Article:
Handbook

MECM20010 Comparing Media Systems

Credit Points: 12.5
Level: 2 (Undergraduate)
Dates & Locations:

This subject has the following teaching availabilities in 2017:

Semester 1, Parkville - Taught on campus.Show/hide details
Pre-teaching Period Start not applicable
Teaching Period 27-Feb-2017 to 28-May-2017
Assessment Period End 23-Jun-2017
Last date to Self-Enrol 10-Mar-2017
Census Date 31-Mar-2017
Last date to Withdraw without fail 05-May-2017


Timetable can be viewed here.
For information about these dates, click here.
Time Commitment: Contact Hours: Total 24 hours: a 1-hour lecture and a 1-hour tutorial per week.
Total Time Commitment:

170 hours

Prerequisites: None
Corequisites: None
Recommended Background Knowledge: None
Non Allowed Subjects: None
Core Participation Requirements:

For the purposes of considering request for Reasonable Adjustments under the Disability Standards for Education (Cwth 2005), and Student Support and Engagement Policy, academic requirements for this subject are articulated in the Subject Overview, Learning Outcomes, Assessment and Generic Skills sections of this entry.

It is University policy to take all reasonable steps to minimise the impact of disability upon academic study, and reasonable adjustments will be made to enhance a student's participation in the University's programs. Students who feel their disability may impact on meeting the requirements of this subject are encouraged to discuss this matter with a Faculty Student Adviser and Student Equity and Disability Support: http://services.unimelb.edu.au/disability

Coordinator

Prof Ingrid Volkmer

Contact

ivolkmer@unimelb.edu.au

Subject Overview:

While new communication technologies, satellite broadcasting, and the Internet have contributed to an increasing connectedness between different regions, a deeper understanding of the organizational structure of this ‘connectedness’, the national and transnational regulation and the ways in which these are perceived in different societies and national contexts becomes increasingly important. In particular the inreasing role of supra- and subnational media within such a transnational public require new ‘comparative’ methodological approaches. This subject will explore the organizational, cultural and political structures of transnationally operating media organizations in order to identify new forms of overlap and disjuncture in the international media environment. Students will be introduced to comparative approaches for a deeper understanding of the development and contemporary forms of diverse media structures and societal environments in developing, transitional, and developed countries.

Learning Outcomes:

On successful completion of this subject, students should have:

  • gained insight into the corporate structures of transnationally operating media organizations;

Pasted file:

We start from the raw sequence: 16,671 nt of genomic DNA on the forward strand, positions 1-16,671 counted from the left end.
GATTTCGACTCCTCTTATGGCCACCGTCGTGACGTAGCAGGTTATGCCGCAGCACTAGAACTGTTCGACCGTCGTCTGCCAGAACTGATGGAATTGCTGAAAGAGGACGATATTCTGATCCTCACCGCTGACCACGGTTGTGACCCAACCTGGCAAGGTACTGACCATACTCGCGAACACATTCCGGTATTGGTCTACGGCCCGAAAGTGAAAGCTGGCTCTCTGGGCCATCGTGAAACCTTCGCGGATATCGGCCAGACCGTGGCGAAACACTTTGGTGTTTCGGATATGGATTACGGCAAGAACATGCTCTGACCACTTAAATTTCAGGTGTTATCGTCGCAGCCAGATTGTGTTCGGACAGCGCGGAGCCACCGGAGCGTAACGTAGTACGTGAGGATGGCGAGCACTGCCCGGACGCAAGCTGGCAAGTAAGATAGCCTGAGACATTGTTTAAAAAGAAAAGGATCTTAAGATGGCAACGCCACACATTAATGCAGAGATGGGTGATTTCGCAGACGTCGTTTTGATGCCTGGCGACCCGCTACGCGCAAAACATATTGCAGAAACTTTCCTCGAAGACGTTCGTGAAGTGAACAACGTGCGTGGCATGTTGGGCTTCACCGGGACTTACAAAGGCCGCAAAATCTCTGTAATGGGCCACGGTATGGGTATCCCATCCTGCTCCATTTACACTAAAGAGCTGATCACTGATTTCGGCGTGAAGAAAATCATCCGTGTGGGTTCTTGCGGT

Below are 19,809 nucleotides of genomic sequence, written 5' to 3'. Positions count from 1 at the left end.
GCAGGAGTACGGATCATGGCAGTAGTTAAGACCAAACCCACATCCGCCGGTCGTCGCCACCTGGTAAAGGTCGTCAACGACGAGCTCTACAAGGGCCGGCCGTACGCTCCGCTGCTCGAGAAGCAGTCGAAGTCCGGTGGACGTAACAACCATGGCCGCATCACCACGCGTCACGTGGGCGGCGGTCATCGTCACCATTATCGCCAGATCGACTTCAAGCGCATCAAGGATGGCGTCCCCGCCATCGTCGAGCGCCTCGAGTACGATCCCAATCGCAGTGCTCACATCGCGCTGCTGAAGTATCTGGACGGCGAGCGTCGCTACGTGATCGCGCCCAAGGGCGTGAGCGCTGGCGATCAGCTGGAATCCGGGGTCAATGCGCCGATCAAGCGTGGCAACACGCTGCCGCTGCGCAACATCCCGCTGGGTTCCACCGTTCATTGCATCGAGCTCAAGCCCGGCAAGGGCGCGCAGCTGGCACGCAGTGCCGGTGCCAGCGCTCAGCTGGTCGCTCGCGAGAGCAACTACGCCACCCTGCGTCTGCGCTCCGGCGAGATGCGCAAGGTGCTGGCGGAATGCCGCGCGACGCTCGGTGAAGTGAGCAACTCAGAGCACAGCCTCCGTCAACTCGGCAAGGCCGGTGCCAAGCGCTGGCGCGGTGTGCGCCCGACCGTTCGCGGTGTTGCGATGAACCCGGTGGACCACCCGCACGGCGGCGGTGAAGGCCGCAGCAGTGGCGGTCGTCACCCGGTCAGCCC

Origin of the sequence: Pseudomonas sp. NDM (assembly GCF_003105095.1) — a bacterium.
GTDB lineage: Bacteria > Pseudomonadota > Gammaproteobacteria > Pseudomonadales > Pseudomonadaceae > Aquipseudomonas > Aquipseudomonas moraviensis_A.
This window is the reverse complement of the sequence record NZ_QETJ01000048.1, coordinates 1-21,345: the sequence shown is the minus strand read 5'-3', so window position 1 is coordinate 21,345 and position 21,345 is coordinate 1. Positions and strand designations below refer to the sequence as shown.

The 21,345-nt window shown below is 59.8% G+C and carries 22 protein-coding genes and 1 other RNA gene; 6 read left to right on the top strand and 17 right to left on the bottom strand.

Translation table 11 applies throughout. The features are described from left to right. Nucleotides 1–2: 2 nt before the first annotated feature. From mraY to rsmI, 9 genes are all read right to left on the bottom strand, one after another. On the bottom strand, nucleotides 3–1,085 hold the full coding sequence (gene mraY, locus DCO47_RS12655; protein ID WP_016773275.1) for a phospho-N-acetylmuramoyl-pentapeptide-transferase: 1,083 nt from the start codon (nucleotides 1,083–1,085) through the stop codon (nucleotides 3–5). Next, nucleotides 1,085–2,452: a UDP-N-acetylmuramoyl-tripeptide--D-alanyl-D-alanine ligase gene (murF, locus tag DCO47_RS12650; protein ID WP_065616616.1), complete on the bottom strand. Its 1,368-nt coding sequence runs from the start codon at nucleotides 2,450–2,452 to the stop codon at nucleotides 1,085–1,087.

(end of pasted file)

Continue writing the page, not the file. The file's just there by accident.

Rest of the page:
• developed an understanding of regionally diverse implications of globally operating media organizations;
  • developed analytical skills for the critical analysis of regional media structures;
  • the ability to apply conceptual frameworks for the critical assessment of globally diverse content flows; and
  • been able to interact with peers to develop collaboration and leadership skills.

Assessment:
  • A 1,500 word essay (30%), due mid semester
  • A 2,500 word essay (60%), due in the exmaination period
  • In-class participation, throughout semester (10%)
  • Hurdle: Students must attend a minimum of 80% of tutorials. All written assessment must be submitted in order to pass this subject.
  • Note: Students who submit assessment late without a formal extension or special consideration will be penalised at the rate of 10% per day late.
Prescribed Texts:

A subject reader will be available.

Breadth Options:

This subject potentially can be taken as a breadth subject component for the following courses:

You should visit learn more about breadth subjects and read the breadth requirements for your degree, and should discuss your choice with your student adviser, before deciding on your subjects.

Fees Information: Subject EFTSL, Level, Discipline & Census Date
Generic Skills:

At the completion of this subject, students should gain the following generic skills:

  • be able to prepare and present their ideas in both verbal and written mode and in conformity to conventions of academic presentation;
  • be able to reflect on their own learning and take responsibility for organising personal study; and
  • be able to participate in discussion and group activities and be sensitive to the participation of others.
Links to further information: http://arts.unimelb.edu.au/culture-communication
Related Majors/Minors/Specialisations: Graduate Certificate in Arts - Media and Communications
Graduate Diploma in Arts - Media and Communications
Media and Communications

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